“The problem with most learning objectives is that they tend not to relate to anything anyone will actually be able to do in this world.” Roger Schank, Lessons in Training, Learning, and eLearning.

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The learning objectives of your program will drive the design. What are the desired performance outcomes? It can be hard to keep these in sight when caught up in designing. And it can be challenging to develop objectives that support real-world performance. “Academic” objectives, such as, “The participant will list, define,
describe. . .” are easy to write, and they’re easy to teach to (lecture, bulleted slides), and they’re easy to test (matching, multiple choice). But is any learning taking place that will be of any use in the workplace? I’ve never had a boss ask me to “list” anything.

Bloom’s Taxonomy

I’m guessing that readers involved in training and instructional design have at least a passing knowledge of Benjamin Bloom’s taxonomy of objectives, which describes learning in terms of level of abstraction. If you envision Bloom’s ideas as a ladder moving up through levels of sophistication, the lowest level, remembering, addresses only recall and provides training that asks learners to do little more than recite a series of steps in a process or memorize some definitions of terms.

The remaining climb up the ladder would include, in order, understanding, applying, analyzing, evaluating, and, finally, creating. (This is an extremely truncated explanation, meant as a quick reminder for those with a background with Bloom; I encourage those unfamiliar with his work to Google about for more.)

More than one kind of learning

Bloom further refined his thinking to include the concept of learning domains. He identified three: cognitive, psychomotor, and affective. In the training vernacular we often restate this in terms of objectives: What do you want learners to know? What do you want them to do? And how do you want them to feel? What might look like a very straightforward topic could very well include all three domains.

Consider, for instance, a program on using fire extinguishers. You want the learners to know where the extinguisher is located as well as other basic fire-safety procedures. You want them to do by using the extinguisher correctly. And you want them to feel confident that they can handle this task without panicking.

Other topics may involve only one domain: learning to use a new office copier very similar to the old one may involve only the psychomotor domain, while using a very different model might touch the cognitive as well as the psychomotor domains. Leadership training may employ a good many strategies aimed at the cognitive and affective domains, but require little in the way of psychomotor skills.

Beyond the cognitive domain

A failing of many learning programs (and live training, too, in my experience) is focusing exclusively on the cognitive domain – see Table 1. It’s where we get hours and hours of lecture in the classroom, and screen after screen of content online. Again: talking is easy. Presenting bullet points is easy. Figuring out how to reach the other domains – to provide psychomotor practice or to elicit an emotional response – is your challenge in developing effective eLearning.

Table 1. Matching Outcomes To Strategies





If you want …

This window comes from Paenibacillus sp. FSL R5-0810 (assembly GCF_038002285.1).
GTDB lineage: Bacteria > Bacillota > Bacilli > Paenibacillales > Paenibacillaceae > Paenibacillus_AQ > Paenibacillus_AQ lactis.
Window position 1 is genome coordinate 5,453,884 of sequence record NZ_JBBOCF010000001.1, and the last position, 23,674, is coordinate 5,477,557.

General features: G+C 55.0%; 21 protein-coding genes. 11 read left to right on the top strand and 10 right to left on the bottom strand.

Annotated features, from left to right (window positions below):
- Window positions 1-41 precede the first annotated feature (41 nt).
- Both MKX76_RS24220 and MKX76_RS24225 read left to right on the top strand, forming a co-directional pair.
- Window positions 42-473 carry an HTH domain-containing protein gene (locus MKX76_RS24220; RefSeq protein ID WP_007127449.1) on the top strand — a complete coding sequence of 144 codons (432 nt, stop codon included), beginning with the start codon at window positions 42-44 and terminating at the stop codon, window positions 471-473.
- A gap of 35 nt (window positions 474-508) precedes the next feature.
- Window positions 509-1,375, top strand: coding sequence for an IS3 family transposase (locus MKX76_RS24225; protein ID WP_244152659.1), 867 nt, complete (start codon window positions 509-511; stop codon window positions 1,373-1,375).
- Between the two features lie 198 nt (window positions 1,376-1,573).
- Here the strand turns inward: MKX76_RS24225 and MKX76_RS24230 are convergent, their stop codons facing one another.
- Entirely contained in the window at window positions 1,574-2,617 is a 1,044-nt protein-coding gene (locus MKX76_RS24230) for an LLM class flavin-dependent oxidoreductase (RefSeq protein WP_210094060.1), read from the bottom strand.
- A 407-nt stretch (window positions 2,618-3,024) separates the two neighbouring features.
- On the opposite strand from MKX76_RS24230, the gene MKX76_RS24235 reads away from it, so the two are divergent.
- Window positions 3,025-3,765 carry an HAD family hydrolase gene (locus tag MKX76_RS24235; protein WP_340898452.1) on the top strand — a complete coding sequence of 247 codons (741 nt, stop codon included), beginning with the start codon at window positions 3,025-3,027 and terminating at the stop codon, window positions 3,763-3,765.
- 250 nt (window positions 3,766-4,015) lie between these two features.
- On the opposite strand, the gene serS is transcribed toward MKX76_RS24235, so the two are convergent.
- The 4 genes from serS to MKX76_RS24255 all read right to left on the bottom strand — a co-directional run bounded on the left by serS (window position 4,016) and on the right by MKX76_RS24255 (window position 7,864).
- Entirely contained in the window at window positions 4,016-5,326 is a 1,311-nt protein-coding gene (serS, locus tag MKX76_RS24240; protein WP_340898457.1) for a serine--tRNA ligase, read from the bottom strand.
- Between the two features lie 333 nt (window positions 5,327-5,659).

Then try…

Because this will encourage…

(And here are some ideas; all can be done online)


  • List

  • Define

  • Text presentation

  • Simple test

  • Recall

  • Matching terms to definitions

  • Ordering in correct sequence

  • Simple multiple-choice quiz

  • Printable worksheet

  • List the four steps in defusing an angry customer

  • Given choices, correctly choose phrase most likely to defuse angry customer


  • Explain

  • Predict

  • Describe

  • Restate

  • Paraphrase

  • Translate

  • Deeper understanding

  • Connection between verbal description and behavior

  • Given choices, predict outcomes of different phrases in defusing angry customer

  • Given choices, rank order phrases used to defuse angry customer, from most effective to least effective


  • Solve

  • Experiment

  • Practice

  • Determine

  • Get a “feel” for it

  • Experiential learning

  • Trial and error

  • Given simple scenario, utilize four-step process in defusing angry customer

  • Given brief description of angry customer, practice using defusing phrases in a skill practice or role play


  • Connect

  • Infer

  • Taking it apart to see how it works

  • Isolate “precursors” to end results

  • Careful examination of complicated behaviors

  • Given complex scenario, break into component parts to identify underlying factors

  • Given “script” of unsuccessful customer interaction, identify phrases or words that made the situation worse



  • Debate

  • Contrast

  • Distinguish

  • Compile

  • Pull together

  • Accumulate

  • Structured case studies

  • Worked examples


  • Connect prior experience to new learning

  • Facilitate transfer


  • Given complex scenario, work to identify root of customer complaint and utilize four-step process in defusing customer’s anger



  • Judge

  • Choose course of action

  • Evaluate data

  • Less structured case studies

  • Simulations

  • Opportunity to self-correct

  • Provide practice
    Encourage reflection

  • Facilitate transfer

  • Given complex less-structured scenario, use four-step process to generate own effective response to angry customer



Some material adapted from Bozarth, J. (2008) Better than Bullet Points: Creating Engaging eLearning with PowerPoint. San Francisco: Pfeiffer.